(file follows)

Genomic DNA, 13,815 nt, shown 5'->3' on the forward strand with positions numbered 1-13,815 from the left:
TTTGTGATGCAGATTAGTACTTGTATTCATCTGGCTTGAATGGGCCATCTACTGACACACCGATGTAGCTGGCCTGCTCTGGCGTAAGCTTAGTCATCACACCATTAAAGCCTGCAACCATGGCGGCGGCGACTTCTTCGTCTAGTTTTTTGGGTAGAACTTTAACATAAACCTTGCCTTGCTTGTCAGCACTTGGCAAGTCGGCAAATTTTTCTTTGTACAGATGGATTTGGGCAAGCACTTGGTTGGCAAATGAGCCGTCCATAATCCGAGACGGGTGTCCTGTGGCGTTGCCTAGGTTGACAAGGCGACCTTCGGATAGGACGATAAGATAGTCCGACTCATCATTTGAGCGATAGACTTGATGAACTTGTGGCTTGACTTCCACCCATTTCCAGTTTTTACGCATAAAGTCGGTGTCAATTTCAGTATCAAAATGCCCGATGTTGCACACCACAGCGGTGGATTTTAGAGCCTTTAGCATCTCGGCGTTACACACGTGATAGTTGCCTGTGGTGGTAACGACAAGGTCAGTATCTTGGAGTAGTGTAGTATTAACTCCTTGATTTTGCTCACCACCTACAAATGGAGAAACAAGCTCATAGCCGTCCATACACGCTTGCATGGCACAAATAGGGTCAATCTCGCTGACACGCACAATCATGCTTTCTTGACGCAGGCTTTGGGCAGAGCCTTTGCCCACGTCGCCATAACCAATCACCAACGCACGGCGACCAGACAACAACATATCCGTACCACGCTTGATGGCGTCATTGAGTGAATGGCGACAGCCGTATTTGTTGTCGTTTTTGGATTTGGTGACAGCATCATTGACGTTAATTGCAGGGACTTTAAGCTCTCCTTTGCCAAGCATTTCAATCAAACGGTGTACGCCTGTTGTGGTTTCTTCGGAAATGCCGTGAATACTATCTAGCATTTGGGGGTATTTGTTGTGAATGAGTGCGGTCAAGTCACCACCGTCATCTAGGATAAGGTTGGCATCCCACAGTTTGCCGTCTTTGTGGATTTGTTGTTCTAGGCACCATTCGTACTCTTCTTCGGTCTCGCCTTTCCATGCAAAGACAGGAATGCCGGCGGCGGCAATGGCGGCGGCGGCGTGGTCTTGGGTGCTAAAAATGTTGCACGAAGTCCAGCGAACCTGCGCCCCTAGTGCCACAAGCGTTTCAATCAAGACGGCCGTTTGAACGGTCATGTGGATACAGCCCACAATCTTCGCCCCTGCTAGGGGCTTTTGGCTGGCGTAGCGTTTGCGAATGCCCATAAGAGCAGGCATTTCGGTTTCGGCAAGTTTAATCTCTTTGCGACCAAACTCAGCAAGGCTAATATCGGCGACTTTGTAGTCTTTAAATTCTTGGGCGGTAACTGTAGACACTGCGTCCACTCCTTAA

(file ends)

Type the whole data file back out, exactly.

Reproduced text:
Genomic DNA, 13,815 nt, shown 5'->3' on the forward strand with positions numbered 1-13,815 from the left:
TTTGTGATGCAGATTAGTACTTGTATTCATCTGGCTTGAATGGGCCATCTACTGACACACCGATGTAGCTGGCCTGCTCTGGCGTAAGCTTAGTCATCACACCATTAAAGCCTGCAACCATGGCGGCGGCGACTTCTTCGTCTAGTTTTTTGGGTAGAACTTTAACATAAACCTTGCCTTGCTTGTCAGCACTTGGCAAGTCGGCAAATTTTTCTTTGTACAGATGGATTTGGGCAAGCACTTGGTTGGCAAATGAGCCGTCCATAATCCGAGACGGGTGTCCTGTGGCGTTGCCTAGGTTGACAAGGCGACCTTCGGATAGGACGATAAGATAGTCCGACTCATCATTTGAGCGATAGACTTGATGAACTTGTGGCTTGACTTCCACCCATTTCCAGTTTTTACGCATAAAGTCGGTGTCAATTTCAGTATCAAAATGCCCGATGTTGCACACCACAGCGGTGGATTTTAGAGCCTTTAGCATCTCGGCGTTACACACGTGATAGTTGCCTGTGGTGGTAACGACAAGGTCAGTATCTTGGAGTAGTGTAGTATTAACTCCTTGATTTTGCTCACCACCTACAAATGGAGAAACAAGCTCATAGCCGTCCATACACGCTTGCATGGCACAAATAGGGTCAATCTCGCTGACACGCACAATCATGCTTTCTTGACGCAGGCTTTGGGCAGAGCCTTTGCCCACGTCGCCATAACCAATCACCAACGCACGGCGACCAGACAACAACATATCCGTACCACGCTTGATGGCGTCATTGAGTGAATGGCGACAGCCGTATTTGTTGTCGTTTTTGGATTTGGTGACAGCATCATTGACGTTAATTGCAGGGACTTTAAGCTCTCCTTTGCCAAGCATTTCAATCAAACGGTGTACGCCTGTTGTGGTTTCTTCGGAAATGCCGTGAATACTATCTAGCATTTGGGGGTATTTGTTGTGAATGAGTGCGGTCAAGTCACCACCGTCATCTAGGATAAGGTTGGCATCCCACAGTTTGCCGTCTTTGTGGATTTGTTGTTCTAGGCACCATTCGTACTCTTCTTCGGTCTCGCCTTTCCATGCAAAGACAGGAATGCCGGCGGCGGCAATGGCGGCGGCGGCGTGGTCTTGGGTGCTAAAAATGTTGCACGAAGTCCAGCGAACCTGCGCCCCTAGTGCCACAAGCGTTTCAATCAAGACGGCCGTTTGAACGGTCATGTGGATACAGCCCACAATCTTCGCCCCTGCTAGGGGCTTTTGGCTGGCGTAGCGTTTGCGAATGCCCATAAGAGCAGGCATTTCGGTTTCGGCAAGTTTAATCTCTTTGCGACCAAACTCAGCAAGGCTAATATCGGCGACTTTGTAGTCTTTAAATTCTTGGGCGGTAACTGTAGACACTGCGTCCACTCCTTAA